In the decade since C++11 shipped, the hardware landscape has changed drastically. 10 years ago, we were still in the early stages of the concurrent processing revolution; 2 to 4 hardware threads were common and more than 10 was "many". Our tolerance for synchronization latency was greater; we were willing to pay microseconds and milliseconds.
Today, dozens and hundreds of threads are common, and "many" means hundreds of thousands. Concurrent applications are plagued by contention challenges that were unimaginable a decade ago. With the traditional tools we have today, programmers often have to choose between unacceptable contention and unacceptable high latency when synchronizing between threads.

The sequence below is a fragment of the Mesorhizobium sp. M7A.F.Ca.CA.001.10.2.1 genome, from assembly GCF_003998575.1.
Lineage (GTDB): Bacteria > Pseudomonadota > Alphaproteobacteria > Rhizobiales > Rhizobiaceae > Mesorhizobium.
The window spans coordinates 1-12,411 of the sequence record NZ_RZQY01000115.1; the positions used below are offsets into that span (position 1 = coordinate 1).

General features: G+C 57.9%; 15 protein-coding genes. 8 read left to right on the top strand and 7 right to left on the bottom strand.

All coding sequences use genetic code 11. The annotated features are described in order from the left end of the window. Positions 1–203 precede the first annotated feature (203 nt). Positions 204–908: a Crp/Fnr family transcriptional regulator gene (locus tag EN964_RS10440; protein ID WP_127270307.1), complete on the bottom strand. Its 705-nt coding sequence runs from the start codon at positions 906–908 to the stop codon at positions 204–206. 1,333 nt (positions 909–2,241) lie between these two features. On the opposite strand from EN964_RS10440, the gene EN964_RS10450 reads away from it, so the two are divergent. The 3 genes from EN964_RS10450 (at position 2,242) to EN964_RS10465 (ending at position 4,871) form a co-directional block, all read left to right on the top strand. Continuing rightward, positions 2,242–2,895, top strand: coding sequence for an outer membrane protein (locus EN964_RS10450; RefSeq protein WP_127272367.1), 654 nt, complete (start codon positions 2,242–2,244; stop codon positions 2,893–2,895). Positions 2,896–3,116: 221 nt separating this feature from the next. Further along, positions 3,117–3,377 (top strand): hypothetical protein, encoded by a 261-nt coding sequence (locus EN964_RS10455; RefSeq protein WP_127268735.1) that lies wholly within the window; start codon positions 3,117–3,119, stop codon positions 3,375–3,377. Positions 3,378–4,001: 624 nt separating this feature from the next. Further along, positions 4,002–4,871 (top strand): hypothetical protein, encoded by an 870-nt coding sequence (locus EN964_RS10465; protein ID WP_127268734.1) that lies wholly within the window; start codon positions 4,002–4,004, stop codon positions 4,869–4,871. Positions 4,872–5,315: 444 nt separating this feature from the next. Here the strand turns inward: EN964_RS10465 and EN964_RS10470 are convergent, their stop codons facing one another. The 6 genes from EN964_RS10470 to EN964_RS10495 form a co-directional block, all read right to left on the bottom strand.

The C++20 synchronization library brings solutions — new lightweight synchronization primitives that can efficiently marshall hundreds of thousands of threads:
std::atomic::notify_*: Efficient atomic waiting.
std::atomic_ref: Atomic operations on non-
std::counting_semaphore: Lightweight access coordination.
std::barrier: Marshalling groups of threads.
In this example-oriented talk, you'll learn how and when to use these new tools to build scalable, modern C++ applications that can run in parallel on virtually any hardware, from embedded controllers to server CPUs to modern GPUs.